Archive for the ‘estate tax’ Category

The Obama-GOP Tax Deal May Be Bipartisan, But It Isn’t Stimulus and It Isn’t Smart

A modest thought experiment: Here is a check for $858 billion. Your job is to boost short-term economic growth. What would you do with the money? President Obama and a huge bipartisan majority of the Senate have given us their answer (and the House is likely to add its support tonight or tomorrow): They’d extend […]

The Lame-Duck Congress: So Many Tax Issues, So Little Time

As usual in December, personal finance columns are filled with end-of-year tax advice—all those things you should do before New Year’s to cut your tax bill. But 2010’s end-of-year issues are different: This year, it’s Congress and the president who need to act fast on a long list of tax policies. Everyone knows about the […]

Death Tax Revival Murders Yeoman Ranchers

Who needs death panels? Representative Cynthia Lummis (R-WY) claims that ranchers and farmers in her state are planning on ending dialysis or other life-extending medical treatment before the end of the year so they can avoid paying the estate tax. This may cost the Treasury some revenue, but there is a silver lining for deficit […]

State Estate Taxes: Windfall Gold in Expiring Tax Cuts

As Congress delays action on extending the 2001-03 tax cuts, state revenue officers may be secretly hoping for continued legislative paralysis. Why? Because the federal estate tax, repealed for this year, will be back in January —and many states are in line for a windfall if the levy returns to its pre-2001 form. It’s not […]

Estate Taxes, Capital Gains, and Paperwork

The one-year lapse of the federal estate tax this year came with the unwelcome requirement that heirs assume their benefactors’ bases for some assets they inherit in 2010, as Howard Gleckman explained in a recent TaxVox post. For some mid-sized estates, that meant higher taxes. But Howard touched only briefly on the burden the new […]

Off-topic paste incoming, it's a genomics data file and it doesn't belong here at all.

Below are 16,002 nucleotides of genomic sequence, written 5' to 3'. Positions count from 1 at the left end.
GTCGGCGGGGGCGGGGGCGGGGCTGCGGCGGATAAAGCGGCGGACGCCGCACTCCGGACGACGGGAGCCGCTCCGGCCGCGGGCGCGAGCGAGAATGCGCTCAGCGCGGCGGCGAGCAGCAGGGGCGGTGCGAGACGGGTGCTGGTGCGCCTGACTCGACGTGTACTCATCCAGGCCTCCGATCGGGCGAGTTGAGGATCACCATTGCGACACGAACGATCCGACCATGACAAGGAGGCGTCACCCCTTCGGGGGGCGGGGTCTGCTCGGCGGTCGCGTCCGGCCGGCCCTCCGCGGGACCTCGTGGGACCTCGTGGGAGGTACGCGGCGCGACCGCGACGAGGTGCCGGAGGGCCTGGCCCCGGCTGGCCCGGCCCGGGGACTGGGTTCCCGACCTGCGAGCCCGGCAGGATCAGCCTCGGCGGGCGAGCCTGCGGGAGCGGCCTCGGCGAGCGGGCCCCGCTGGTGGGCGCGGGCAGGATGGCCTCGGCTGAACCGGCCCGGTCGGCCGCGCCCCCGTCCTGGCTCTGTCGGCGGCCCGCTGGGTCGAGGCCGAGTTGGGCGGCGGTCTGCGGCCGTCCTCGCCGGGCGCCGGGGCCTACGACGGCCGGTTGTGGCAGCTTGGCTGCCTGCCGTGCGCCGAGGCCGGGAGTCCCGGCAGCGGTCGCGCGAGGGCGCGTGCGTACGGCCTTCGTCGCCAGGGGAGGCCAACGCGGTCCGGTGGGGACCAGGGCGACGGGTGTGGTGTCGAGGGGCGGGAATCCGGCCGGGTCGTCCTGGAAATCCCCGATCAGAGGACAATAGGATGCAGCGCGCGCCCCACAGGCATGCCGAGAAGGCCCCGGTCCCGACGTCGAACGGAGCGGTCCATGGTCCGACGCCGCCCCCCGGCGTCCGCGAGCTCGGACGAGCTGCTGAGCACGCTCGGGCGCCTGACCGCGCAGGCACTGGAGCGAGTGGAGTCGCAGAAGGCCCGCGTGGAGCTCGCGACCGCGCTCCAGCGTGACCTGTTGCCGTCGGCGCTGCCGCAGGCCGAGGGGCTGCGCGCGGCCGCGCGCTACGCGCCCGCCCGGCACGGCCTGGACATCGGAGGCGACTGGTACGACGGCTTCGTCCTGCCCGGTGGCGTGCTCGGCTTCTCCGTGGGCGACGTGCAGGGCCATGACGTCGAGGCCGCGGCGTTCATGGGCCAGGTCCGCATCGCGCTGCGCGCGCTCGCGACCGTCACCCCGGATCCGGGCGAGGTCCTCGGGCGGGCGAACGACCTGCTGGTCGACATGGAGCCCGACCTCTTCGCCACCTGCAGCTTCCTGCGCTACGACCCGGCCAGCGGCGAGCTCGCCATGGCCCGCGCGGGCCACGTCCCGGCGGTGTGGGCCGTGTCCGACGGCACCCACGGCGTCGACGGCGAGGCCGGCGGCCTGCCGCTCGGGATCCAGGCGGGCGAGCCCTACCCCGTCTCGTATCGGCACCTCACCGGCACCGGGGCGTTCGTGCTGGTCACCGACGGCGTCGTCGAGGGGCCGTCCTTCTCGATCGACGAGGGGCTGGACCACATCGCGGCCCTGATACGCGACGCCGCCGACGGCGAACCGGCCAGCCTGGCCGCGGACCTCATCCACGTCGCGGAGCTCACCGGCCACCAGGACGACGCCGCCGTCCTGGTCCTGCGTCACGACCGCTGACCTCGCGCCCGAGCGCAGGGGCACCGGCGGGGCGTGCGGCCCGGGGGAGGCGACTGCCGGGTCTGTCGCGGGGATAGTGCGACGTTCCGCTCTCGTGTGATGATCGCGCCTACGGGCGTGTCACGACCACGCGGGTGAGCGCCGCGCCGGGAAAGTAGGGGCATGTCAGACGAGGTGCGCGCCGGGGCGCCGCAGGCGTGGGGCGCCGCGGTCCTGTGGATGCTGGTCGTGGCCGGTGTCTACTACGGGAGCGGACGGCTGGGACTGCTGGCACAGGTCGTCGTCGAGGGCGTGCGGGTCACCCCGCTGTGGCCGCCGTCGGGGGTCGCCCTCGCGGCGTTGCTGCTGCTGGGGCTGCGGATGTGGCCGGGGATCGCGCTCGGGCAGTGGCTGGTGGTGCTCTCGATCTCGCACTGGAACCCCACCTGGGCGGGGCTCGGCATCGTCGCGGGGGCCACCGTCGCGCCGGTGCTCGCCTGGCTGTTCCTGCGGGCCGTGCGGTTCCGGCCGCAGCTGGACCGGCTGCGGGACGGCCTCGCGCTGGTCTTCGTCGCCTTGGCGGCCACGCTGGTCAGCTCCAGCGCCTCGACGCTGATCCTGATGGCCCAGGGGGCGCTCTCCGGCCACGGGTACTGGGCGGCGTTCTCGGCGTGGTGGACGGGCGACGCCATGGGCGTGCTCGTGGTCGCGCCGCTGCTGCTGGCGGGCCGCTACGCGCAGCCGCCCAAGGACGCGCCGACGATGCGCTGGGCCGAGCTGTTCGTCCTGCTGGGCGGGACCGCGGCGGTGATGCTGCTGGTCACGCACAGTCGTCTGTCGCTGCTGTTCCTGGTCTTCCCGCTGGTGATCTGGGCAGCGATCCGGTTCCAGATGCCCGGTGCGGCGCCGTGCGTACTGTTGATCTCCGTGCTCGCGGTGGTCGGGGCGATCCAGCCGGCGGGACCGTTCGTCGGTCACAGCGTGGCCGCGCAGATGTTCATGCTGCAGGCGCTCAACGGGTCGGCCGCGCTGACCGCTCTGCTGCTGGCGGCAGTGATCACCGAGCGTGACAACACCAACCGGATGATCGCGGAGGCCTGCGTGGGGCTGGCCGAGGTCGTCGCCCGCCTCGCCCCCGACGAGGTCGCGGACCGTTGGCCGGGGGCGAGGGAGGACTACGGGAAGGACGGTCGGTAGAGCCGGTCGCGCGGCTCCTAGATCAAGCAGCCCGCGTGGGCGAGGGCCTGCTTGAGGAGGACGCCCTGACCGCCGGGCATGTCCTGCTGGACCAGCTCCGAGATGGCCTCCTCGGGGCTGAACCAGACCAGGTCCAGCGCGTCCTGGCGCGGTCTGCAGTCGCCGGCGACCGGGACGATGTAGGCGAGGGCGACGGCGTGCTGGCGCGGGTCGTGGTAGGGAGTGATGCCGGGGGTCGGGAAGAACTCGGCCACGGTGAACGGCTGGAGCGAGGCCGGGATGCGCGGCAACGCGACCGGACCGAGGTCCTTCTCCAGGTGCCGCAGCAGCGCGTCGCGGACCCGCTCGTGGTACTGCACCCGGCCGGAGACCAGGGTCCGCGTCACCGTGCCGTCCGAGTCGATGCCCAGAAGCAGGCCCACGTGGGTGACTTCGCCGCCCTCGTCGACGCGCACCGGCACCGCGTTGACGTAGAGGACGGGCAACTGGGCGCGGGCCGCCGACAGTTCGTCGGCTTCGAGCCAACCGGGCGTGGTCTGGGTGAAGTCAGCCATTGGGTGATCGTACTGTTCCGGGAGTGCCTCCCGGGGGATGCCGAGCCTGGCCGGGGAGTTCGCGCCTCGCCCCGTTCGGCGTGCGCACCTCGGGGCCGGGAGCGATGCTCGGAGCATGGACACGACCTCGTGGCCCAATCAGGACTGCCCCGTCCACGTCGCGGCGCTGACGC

No Estate Tax, But 2010 Still May Not Be So Great for Heirs

No joke: The other day a financial planner told me about a client who asked if he could rework his father’s end-of-life advance directive to take into account the ever-changing estate tax. In other words, could he pull the plug on the old man if it looked like he was going to die before January […]

Philanthropy and the Estate Tax

When President Obama proposed to cap the value of itemized deductions at 28 percent, the philanthropic sector came out foursquare against the idea, claiming that it would decimate charitable contributions. Cutting the tax savings from gifts to charities for high-income taxpayers would raise the after-tax cost of giving and lead people to give less. For taxpayers in the 35 percent top tax bracket, the cost of giving away a dollar would jump 10 percent from 65 cents to 72 cents (ignoring any state tax savings). That would lead to perhaps a 2 percent drop in giving—about $9 billion. (Len Burman explained the math in TaxVox last year.)

In Life, Baseball and the Estate Tax, Timing is Everything

I came of age as a Royals fan, and I agree with George Brett’s comments at his Hall of Fame induction ceremony, “I don’t like those Yankees still”. George Steinbrenner’s Yankees tortured my beloved Royals in the late 1970s and early 1980s. I’ll never forget my dad flipping across news channels so my family could watch Brett tear out of the dugout over and over after umpires nullified his home run because Steinbrenner’s Yankees objected to the amount of pine tar on his bat. Ridiculous.

An Estate Tax Deal: Pay Now, Die Later

News reports suggest that the Senate may soon consider restoring the estate tax with an option allowing people to prepay their tax before they die. Details are apparently still in flux as senators negotiate. We—and maybe they–don’t know yet what they’ll propose for the basic estate tax but it’s unlikely to be harsher than the 2009 version.

Die Now

If you’re single, not in great health, and are worth a lot but not a really huge lot, you could do your heirs a favor and die today or tomorrow. Sure, you may want to hang around to ring in the New Year but that could cost the beneficiaries of your will a chunk of change.